# Proposed Problem

Discussion in 'Mathematics' started by AVDBA, Sep 17, 2019.

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1. ### AVDBANew commenter

Consider the equation:

(x + y)k = xy,

where x and y are integers. Given that k is a prime number, find the solution set {(x, y)}.

This is a standard problem in Junior and Intermediate Olympiad papers. Are you asking for help with your hw or want to discuss it?

3. ### AVDBANew commenter

Thanks primenumbers. I am providing these latter proposed problems, since I think these are two examples that explore a process of "working with the concepts". For these two cases, they are related to interconnecting concepts regarding factorability. They are examples of "exploring the concepts throughout". The related concepts are, for these specifically, their tags. This problem here, specifically, requires factorization respecting the stated concepts, as well as the analysis to impose the condition that the solution must obey the necessity required by the set as stated by the problem's statement. Importantly, the solution requires "testing controlled values", a concept that is related to the scientific method. I have not stated these problems from Olympiad papers. They are of type within a sample of problems that are explored here for entering universities.

4. ### AVDBANew commenter

Hints for working throughout the solution:

1 - To rewrite the considered equation by isolating (LHS), e.g., x, keeping in mind the meaning of k at RHS, and the concept of divisibility.

4 - To test all values that fall into the required set (controlled test).

Please ignore me since I am not sure what you are trying to tell me.

I can only solve Maths problems by applying what I have learnt. If I fail, I will do a bit more research, learn a few more things and have another go. No idea about any science behind it.

6. ### AVDBANew commenter

Thanks primenumbers. The hints were intended to guide through a solution. The controlled set is a reference to the necessity of testing values. The necessity of making observations to infer the validity of the predictions.

The considered equation may be rewritten as:

x = (ky)/(y - k)

Since x is an integer, we have the following cases:

* (y - k) = 1 or (y - k) = -1. This case leads to y = (k + 1) or y = (k - 1),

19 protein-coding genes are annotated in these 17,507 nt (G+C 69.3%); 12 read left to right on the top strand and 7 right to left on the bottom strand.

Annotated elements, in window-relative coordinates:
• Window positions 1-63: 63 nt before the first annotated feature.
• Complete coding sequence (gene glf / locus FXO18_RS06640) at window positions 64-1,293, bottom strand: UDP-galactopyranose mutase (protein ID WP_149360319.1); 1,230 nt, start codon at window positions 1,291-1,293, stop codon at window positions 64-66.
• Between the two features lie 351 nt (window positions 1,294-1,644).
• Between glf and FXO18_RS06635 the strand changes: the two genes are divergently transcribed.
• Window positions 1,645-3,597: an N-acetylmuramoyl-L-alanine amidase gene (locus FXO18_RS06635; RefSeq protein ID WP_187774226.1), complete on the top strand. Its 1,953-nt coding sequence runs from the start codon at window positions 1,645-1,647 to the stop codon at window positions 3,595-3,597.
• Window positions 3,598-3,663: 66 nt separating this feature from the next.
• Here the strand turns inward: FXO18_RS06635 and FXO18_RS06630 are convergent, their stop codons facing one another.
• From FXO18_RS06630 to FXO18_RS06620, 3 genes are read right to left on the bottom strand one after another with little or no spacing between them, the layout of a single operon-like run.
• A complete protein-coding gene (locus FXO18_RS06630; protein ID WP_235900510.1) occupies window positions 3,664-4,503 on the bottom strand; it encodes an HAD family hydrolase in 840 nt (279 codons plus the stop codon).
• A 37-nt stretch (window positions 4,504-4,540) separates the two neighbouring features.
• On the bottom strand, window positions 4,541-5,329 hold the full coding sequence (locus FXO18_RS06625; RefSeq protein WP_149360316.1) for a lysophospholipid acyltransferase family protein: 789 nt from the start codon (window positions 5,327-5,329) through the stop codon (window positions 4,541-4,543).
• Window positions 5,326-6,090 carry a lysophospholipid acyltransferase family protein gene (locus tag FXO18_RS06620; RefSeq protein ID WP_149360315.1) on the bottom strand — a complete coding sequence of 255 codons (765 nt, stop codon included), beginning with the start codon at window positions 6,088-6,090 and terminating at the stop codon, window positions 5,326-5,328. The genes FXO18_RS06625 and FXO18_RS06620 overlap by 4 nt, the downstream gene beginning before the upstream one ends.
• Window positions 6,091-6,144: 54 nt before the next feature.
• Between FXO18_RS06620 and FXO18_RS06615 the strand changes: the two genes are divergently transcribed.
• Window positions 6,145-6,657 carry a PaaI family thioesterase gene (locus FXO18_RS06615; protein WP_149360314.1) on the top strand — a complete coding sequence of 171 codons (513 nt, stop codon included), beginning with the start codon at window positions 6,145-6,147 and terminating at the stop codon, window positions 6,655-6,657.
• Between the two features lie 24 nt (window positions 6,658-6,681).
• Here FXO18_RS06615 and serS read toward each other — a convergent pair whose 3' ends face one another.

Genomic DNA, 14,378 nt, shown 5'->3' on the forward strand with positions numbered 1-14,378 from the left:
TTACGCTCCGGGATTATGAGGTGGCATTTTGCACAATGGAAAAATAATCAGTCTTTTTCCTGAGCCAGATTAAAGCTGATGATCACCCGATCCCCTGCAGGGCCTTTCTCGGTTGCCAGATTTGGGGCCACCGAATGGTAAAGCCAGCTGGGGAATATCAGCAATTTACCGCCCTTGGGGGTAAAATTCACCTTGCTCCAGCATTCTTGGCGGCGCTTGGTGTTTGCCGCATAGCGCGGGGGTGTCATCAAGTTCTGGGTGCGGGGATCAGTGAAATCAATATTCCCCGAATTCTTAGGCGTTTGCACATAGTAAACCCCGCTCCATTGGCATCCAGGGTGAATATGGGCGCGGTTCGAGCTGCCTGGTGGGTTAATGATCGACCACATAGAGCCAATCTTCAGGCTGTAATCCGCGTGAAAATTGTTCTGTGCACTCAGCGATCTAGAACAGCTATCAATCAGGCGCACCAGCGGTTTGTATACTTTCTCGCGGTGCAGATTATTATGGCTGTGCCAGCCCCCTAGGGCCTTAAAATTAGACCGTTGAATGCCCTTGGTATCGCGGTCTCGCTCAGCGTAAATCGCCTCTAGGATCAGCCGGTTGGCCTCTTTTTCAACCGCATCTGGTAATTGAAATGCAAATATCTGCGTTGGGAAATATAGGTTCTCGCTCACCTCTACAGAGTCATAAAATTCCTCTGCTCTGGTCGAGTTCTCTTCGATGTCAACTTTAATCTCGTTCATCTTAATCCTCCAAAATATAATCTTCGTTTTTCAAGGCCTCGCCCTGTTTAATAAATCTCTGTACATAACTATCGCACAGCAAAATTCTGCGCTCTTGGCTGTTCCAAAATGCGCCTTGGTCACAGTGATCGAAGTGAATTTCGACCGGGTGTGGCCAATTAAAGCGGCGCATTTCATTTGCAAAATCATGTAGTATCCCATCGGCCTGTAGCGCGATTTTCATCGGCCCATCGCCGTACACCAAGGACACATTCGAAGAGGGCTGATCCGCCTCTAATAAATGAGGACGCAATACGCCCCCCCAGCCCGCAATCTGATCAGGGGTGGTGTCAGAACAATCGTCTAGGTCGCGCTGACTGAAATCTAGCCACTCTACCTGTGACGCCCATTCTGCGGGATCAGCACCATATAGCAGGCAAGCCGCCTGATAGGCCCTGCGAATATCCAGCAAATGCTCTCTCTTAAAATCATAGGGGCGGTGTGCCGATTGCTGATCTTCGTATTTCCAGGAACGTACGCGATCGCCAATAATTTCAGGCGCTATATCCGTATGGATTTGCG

and respectively to x = k(k + 1) or x = k(1 - k). The set {(x,y)} for this
case reads: {(k(k + 1), k + 1); (k(1 - k), k - 1)}

* y is a a multiple of (y - k), excluding the case previously analyzed -
with (y - k) not belonging to the set {-1, 1}. This implies that y must
be proportional to (y - k), i.e., y = m(y - k), where m is an integer,
implying that x = mk, which requires that y = (kx)/(x - k). Comparing this
latter equation with the original x = (ky)/(y - k), one infers that the
solution set for this case is the same one that is obtained by
interchanging y and x, i.e., being the set {(x,y)} a solution, {(y,x)} is
the solution for the case being analyzed here [y being a multiple
of (y - k)].

* k is a multiple of (y - k), excluding the case previously analyzed -
with (y - k) not belonging to the set {-1, 1}. But, being k a prime number,
k must satisfy for this case k = (y - k) or k = (k - y), from which, respectively,
x = y or x = -y. Hence, for k = (y - k): y = k + k; for k = (k - y): y = k - k.
These latter results requires, respectively, x = y = k + k or x = -y = -(k - k).
The set {(x,y)} for this case reads: {(2k, 2k); (0, 0)}.

{(x,y)} =
{
(k(k + 1), k + 1);
(k(1 - k), k - 1);
(2k, 2k);
(0, 0);
(k + 1, k(k + 1));
(k - 1, k(1 - k))
}

The elements (k + 1, k(k + 1)) and (k - 1, k(1 - k)) were obtained
by interchanging x a y, as required by the second case previously
analyzed. Interchanging x and y in the elements (0, 0) and (2k, 2k)
does not generate new members for the solution set {(x,y)}.